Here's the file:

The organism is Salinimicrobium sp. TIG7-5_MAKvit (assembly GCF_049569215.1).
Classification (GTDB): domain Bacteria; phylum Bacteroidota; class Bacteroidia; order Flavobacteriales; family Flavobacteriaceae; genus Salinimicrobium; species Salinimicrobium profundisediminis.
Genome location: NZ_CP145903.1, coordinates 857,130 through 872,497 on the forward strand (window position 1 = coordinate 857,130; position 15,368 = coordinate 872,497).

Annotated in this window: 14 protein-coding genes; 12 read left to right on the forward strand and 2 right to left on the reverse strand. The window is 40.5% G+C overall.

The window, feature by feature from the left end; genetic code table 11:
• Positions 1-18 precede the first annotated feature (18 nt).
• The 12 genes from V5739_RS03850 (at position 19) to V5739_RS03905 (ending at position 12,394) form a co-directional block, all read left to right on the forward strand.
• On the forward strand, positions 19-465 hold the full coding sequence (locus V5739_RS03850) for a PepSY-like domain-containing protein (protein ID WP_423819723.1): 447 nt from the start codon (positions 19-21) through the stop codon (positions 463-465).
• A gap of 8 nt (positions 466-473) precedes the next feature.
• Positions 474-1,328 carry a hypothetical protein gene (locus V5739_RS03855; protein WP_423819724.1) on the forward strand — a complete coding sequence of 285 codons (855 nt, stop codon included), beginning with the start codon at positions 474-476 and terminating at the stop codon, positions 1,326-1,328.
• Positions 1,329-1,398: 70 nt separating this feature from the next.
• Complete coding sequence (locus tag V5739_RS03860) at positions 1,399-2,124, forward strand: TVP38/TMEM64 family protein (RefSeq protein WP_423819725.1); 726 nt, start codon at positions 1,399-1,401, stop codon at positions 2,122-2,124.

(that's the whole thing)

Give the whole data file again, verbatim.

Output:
The organism is Salinimicrobium sp. TIG7-5_MAKvit (assembly GCF_049569215.1).
Classification (GTDB): domain Bacteria; phylum Bacteroidota; class Bacteroidia; order Flavobacteriales; family Flavobacteriaceae; genus Salinimicrobium; species Salinimicrobium profundisediminis.
Genome location: NZ_CP145903.1, coordinates 857,130 through 872,497 on the forward strand (window position 1 = coordinate 857,130; position 15,368 = coordinate 872,497).

Annotated in this window: 14 protein-coding genes; 12 read left to right on the forward strand and 2 right to left on the reverse strand. The window is 40.5% G+C overall.

The window, feature by feature from the left end; genetic code table 11:
• Positions 1-18 precede the first annotated feature (18 nt).
• The 12 genes from V5739_RS03850 (at position 19) to V5739_RS03905 (ending at position 12,394) form a co-directional block, all read left to right on the forward strand.
• On the forward strand, positions 19-465 hold the full coding sequence (locus V5739_RS03850) for a PepSY-like domain-containing protein (protein ID WP_423819723.1): 447 nt from the start codon (positions 19-21) through the stop codon (positions 463-465).
• A gap of 8 nt (positions 466-473) precedes the next feature.
• Positions 474-1,328 carry a hypothetical protein gene (locus V5739_RS03855; protein WP_423819724.1) on the forward strand — a complete coding sequence of 285 codons (855 nt, stop codon included), beginning with the start codon at positions 474-476 and terminating at the stop codon, positions 1,326-1,328.
• Positions 1,329-1,398: 70 nt separating this feature from the next.
• Complete coding sequence (locus tag V5739_RS03860) at positions 1,399-2,124, forward strand: TVP38/TMEM64 family protein (RefSeq protein WP_423819725.1); 726 nt, start codon at positions 1,399-1,401, stop codon at positions 2,122-2,124.